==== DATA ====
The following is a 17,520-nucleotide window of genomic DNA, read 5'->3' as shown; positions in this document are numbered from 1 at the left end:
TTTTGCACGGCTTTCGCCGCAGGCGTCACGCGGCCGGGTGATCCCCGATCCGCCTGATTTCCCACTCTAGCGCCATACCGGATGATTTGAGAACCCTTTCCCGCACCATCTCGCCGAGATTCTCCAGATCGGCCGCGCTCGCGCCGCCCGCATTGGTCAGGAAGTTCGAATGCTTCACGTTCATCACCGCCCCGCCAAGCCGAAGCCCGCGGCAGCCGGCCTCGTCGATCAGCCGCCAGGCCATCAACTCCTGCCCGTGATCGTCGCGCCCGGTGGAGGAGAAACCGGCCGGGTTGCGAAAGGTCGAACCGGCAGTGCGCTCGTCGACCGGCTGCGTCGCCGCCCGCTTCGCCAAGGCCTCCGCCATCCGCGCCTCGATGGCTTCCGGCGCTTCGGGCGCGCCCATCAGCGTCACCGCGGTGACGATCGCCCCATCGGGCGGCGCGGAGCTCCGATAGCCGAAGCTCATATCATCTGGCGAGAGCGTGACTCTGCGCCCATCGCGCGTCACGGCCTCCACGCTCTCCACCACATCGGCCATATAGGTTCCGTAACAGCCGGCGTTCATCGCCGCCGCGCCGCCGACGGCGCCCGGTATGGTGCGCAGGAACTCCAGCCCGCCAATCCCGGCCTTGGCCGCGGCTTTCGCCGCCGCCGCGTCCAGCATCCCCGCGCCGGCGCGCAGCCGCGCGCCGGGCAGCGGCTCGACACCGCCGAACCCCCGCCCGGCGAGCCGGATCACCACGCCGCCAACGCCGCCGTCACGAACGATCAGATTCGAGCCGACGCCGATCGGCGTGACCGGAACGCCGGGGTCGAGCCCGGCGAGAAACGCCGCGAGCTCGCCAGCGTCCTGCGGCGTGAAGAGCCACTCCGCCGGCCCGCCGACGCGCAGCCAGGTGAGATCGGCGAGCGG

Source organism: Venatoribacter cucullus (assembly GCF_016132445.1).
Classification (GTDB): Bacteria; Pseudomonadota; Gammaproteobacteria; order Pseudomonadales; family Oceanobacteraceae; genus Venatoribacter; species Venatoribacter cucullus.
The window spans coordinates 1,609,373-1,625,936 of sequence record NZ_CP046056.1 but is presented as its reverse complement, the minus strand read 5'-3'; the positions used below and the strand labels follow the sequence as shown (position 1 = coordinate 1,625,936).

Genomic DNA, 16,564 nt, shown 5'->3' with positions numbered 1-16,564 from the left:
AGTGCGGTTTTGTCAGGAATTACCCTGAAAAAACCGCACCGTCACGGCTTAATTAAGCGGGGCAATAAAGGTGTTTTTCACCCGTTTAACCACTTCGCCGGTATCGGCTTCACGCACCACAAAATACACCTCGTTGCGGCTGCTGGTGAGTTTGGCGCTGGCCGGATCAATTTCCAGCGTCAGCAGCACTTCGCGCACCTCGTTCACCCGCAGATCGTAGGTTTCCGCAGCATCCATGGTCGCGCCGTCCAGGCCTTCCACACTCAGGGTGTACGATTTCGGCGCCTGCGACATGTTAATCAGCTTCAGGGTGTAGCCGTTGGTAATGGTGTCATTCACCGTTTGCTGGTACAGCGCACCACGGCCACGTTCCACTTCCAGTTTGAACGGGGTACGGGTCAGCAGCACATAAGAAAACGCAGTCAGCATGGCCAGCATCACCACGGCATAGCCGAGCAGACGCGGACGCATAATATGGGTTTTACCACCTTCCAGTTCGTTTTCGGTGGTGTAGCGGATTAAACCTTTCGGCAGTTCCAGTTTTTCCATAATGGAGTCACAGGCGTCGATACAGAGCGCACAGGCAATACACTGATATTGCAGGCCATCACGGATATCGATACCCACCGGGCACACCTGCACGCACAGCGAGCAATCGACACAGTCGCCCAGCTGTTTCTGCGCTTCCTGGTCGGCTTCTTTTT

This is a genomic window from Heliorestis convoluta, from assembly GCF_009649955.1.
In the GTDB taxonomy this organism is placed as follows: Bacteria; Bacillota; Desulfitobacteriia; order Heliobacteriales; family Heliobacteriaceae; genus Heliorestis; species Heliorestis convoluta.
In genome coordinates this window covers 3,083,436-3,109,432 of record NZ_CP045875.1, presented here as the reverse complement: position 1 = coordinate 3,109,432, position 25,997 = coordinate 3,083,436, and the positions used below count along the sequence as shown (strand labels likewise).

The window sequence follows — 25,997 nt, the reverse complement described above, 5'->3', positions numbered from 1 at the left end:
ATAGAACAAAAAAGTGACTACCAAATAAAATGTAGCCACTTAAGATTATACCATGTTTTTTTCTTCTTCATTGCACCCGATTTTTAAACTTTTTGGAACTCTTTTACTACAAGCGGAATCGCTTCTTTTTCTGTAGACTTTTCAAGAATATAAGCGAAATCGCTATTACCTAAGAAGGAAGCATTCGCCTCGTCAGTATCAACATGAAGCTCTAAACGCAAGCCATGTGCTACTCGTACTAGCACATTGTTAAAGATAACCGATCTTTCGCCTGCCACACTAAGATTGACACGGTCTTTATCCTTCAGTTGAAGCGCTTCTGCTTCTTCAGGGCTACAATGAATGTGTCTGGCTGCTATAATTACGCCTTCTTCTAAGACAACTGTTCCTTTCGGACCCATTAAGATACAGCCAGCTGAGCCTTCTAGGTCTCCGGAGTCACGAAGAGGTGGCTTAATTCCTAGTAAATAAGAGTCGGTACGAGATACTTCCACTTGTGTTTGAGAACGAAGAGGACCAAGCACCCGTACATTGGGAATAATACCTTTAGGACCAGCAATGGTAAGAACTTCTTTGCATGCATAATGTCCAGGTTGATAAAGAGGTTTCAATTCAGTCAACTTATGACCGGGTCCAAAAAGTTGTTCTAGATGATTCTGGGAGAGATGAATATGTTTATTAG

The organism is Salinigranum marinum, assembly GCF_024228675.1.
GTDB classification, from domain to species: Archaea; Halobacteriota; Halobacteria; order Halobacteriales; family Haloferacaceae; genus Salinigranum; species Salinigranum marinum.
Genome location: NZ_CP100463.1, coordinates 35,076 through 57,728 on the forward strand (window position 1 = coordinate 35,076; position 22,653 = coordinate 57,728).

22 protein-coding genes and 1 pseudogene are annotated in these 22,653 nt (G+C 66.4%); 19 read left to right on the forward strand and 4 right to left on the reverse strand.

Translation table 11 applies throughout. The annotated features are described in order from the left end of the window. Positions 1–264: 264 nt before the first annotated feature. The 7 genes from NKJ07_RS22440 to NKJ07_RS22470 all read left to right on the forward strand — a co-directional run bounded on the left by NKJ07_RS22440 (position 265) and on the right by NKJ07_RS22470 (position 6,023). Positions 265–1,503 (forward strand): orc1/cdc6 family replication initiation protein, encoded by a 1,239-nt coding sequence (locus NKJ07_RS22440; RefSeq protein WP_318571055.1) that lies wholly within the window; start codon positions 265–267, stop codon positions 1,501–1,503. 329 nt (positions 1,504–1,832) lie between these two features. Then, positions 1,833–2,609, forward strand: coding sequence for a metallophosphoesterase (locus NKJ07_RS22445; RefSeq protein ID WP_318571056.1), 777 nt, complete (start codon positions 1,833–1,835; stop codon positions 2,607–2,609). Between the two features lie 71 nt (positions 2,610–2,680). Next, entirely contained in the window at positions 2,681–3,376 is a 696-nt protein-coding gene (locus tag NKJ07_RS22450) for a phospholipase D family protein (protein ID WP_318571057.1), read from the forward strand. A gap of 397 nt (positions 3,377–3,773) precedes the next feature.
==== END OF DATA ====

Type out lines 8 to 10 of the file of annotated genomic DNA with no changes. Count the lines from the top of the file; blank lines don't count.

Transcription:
This is a genomic window from Heliorestis convoluta, from assembly GCF_009649955.1.
In the GTDB taxonomy this organism is placed as follows: Bacteria; Bacillota; Desulfitobacteriia; order Heliobacteriales; family Heliobacteriaceae; genus Heliorestis; species Heliorestis convoluta.
In genome coordinates this window covers 3,083,436-3,109,432 of record NZ_CP045875.1, presented here as the reverse complement: position 1 = coordinate 3,109,432, position 25,997 = coordinate 3,083,436, and the positions used below count along the sequence as shown (strand labels likewise).